# Mathematician Al Khwarizmi: Facts & Contributions

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• 0:00 Who Was al-Khwarizmi?
• 0:28 Creation of Arithmetic
• 1:18 Creation of Algebra
• 4:14 Lesson Summary

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Lesson Transcript
Instructor: Flint Johnson

Flint has tutored mathematics through precalculus, science, and English and has taught college history. He has a Ph.D. from the University of Glasgow

This lesson explores the life and contributions of Mohammed ibn Musa al-Khwarizmi, a noted mathematician, astronomer, and geographer. Items include his works introducing Arabic numerals, and algebraic equations as well as more precise astronomical, geographical, and calendrical work.

## Who Was Al Khwarizmi?

Muhammad ibn Musa al-Khwarizmi was a Persian who studied the sciences at Baghdad. As an educated scholar he would expand the knowledge of mathematics, geography, astronomy, and cartography, as well as our understanding of calendars. Muhammad al-Khwarizmi lived between 780 and 850 CE.

## Creation of Arithmetic

Muhammad al-Khwarizmi was responsible for introducing the Arabic numeral system to the Western world. The system was identical to the one used today and was based on ten symbols as opposed to the Roman numeral system, which used the I, V, V, L, and C symbols to describe numbers up through one hundred. The Arabic numerals were less bulky because one symbol represented one digit. This allowed for more complex calculations and the development of higher mathematics.

The Arabic system also had the 0 and was capable of using negative numbers. In short, al-Khwarizmi is responsible for introducing both concepts to Europe. The word 'algorithm' even derives from his name. It was used to describe the technique al-Khwarizmi employed while performing arithmetic.

## Creation of Algebra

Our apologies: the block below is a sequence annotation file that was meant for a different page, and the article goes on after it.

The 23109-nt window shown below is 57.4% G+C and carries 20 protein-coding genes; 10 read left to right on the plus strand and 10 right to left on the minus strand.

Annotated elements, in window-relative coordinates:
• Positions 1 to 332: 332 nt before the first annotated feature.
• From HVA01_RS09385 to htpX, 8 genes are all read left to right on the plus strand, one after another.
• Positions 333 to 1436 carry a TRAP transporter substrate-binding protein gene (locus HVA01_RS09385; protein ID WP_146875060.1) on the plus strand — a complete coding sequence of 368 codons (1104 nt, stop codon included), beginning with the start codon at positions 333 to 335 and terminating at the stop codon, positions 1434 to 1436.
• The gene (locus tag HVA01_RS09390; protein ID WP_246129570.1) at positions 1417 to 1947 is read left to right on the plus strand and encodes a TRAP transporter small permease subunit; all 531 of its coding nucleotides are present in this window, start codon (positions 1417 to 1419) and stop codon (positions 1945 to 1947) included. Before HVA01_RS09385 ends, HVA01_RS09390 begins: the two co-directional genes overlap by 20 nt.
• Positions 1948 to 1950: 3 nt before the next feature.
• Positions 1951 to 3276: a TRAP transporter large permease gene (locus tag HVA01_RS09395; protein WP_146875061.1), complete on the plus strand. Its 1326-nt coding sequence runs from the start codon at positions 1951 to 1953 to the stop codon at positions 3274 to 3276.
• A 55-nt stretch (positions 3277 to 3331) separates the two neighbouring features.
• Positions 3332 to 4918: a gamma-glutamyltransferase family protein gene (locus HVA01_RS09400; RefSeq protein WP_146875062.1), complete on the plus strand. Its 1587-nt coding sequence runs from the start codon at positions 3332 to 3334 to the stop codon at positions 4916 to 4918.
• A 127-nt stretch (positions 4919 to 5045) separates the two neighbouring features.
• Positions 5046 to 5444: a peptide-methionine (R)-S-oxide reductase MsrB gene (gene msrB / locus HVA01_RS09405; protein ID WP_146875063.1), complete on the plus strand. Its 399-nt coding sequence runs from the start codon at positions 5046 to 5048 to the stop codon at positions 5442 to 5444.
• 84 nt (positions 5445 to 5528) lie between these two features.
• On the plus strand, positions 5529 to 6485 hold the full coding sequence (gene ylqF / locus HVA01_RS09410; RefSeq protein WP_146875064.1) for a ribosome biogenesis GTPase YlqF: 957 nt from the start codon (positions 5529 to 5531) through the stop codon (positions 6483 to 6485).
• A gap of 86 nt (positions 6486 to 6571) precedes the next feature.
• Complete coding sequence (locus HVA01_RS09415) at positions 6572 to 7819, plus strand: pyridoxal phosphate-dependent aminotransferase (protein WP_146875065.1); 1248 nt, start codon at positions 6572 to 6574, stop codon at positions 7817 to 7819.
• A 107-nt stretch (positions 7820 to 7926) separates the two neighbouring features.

Muhammad al-Khwarizmi developed the concept of algebra by generating a new method for solving linear and quadratic equations. His revolutionary technique began by putting the equations in one of six standard forms where b and c were both positive integers.

• ax2 = bx (squares equal roots)
• ax2 = c (squares equal number)
• bx = c (roots equal numbers)
• ax2 + bx = c (squares and roots equal numbers)
• ax2 + c = bx (squares and number equal roots)
• bx + c = ax2 (roots and number equal squares)

Our modern word algebra gets its name from Al-jabr, which is the process of removing negative units, roots, and squares from an equation by adding the same quantity to each side.

Muhammad al-Khwarizmi wrote 116 tables filled with astronomical, calendrical, and astrological data, cataloging the movements of the sun, the moon, and the five planets that were known at the time. His book was also the first of the Muslim zijes, or a prediction of the movements of the seven known celestial bodies. The zijes were based on the Indian astronomical methods, but his were more advanced. He also wrote tables for sine and cosine concepts and may have been responsible for a work on spherical geometry.

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